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Depression and Sadness: How to Identify One from the Other

While many use the terms depression and sadness synonymously, these two things are very different. It’s safe to say that they are poles apart. These two are dangerous to confuse, and if you do not correctly identify the real issue and understand whether what you are dealing with is a depression or whether it is sadness, you will not be able to move on effectively. Here are the differences between depression and grief.

Emotion vs. Mental Illness

Sadness is an emotion, which humans experience owing to their situations, life events, challenges, and tragedies. Conversely, depression is more than a feeling – it is an abnormal state of emotions that happens to affect your daily function, and your behavior, perceptions, and thinking.

Depression manifests itself in pervasive and chronic means. Sadness is a feeling, and it comes with similar feelings that one may experience during the depression. Except that depression leads to a loss of interest in activities, in life. It takes a hit on the person’s self-esteem and a feeling of worthlessness.

Reaction vs. State of Mind

Events or experiences, like a loss by death or a break-up, can trigger sadness. But the emotions that surge is different for each person, just as the way they express, it is different. When it comes to depression, a person will feel sad about everything in his or her life. This feeling is not about any particular circumstance, event, or situation. A depressed person’s life might not have signs or reasons that seem obvious to make the sad. However, the person might experience symptoms of depression, without any reason for such feelings in their lives.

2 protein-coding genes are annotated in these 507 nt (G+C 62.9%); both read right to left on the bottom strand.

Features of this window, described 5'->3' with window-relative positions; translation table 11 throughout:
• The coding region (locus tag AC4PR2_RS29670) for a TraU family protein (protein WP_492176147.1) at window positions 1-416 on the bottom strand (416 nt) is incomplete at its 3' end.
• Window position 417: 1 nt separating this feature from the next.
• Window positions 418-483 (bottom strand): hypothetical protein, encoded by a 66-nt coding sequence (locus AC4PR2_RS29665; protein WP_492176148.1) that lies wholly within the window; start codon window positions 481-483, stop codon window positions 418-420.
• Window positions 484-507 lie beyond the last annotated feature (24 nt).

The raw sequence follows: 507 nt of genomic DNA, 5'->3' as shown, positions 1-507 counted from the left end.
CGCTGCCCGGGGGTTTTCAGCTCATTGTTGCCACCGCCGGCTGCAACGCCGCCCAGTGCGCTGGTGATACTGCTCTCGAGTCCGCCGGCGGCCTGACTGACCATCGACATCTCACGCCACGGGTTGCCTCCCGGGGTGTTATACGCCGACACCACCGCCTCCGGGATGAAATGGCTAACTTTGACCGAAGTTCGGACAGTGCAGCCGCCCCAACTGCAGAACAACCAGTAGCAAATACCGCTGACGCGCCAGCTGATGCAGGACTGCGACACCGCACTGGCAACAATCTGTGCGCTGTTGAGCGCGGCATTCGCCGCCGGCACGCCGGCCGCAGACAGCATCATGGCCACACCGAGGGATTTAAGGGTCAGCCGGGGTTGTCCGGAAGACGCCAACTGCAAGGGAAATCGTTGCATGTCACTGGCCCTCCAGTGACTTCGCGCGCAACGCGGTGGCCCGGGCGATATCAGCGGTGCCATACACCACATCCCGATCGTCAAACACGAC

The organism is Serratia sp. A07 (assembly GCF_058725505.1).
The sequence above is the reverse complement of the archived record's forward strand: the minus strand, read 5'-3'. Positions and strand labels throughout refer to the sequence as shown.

Fading With Time vs. Persisting Over Time

Grief heals over time, and you stop feeling sad unless you think about the incident a lot. And that’s a sign that you’re moving on with life. However, with depression, you feel broken from inside. There are times when the person feels worthless and believes there is no way out of the situation. Thoughts of self-harm, mood swings, and constant tiredness can be symptoms of depression.

Mood-Changing vs. Life-Altering

When you are experiencing a bad phase in your fie, this naturally ill affects your mood and your feelings about the situation at hand. It is not unusual to continue feeling emotions simply because you are recalling a disturbing evet or thinking of the reason you are sad. When you are unhappy, you can become distracted by being busy with other things or taking your mind off of whatever saddened you. But when it comes to depression, your life takes a hit no matter what the circumstances and no matter what you may be doing. There exists a lack of motivation and disinterest that makes you deeply unnerved.  You lose the ability to enjoy life’s pleasures, and you lose touch with the feelings of joy, laughter, being thrilled, and only having meaning to life.

Acknowledgment vs. Lack of Acknowledgement

When a person is sad, they acknowledge their feelings, and they know they are going through an emotional state because of a particular situation or event or experience. Conversely, with depression, a person may not even have any knowledge about their psychological state.

Depression requires medical diagnosis by a professional. It is essential as it is not as quickly identifiable and can be thought of as sadness. Symptoms like moodiness, unexplained disinterest that lasts longer than two weeks, calls for concern. You should see your doctor as soon as possible.

After looking at all the differences between sadness and depression, it all boils down to the fact that grief is something that an individual can sort out on their own and work through. In contrast, depression is a condition that requires treatment. Should you suspect that you may have any of such symptoms presented for depression, it’s best to seek professional help. Sadness is simply a state of mind, while depression is a concern relating to mental health. Help raise awareness by spreading the knowledge on the differences between these two often confused terms.

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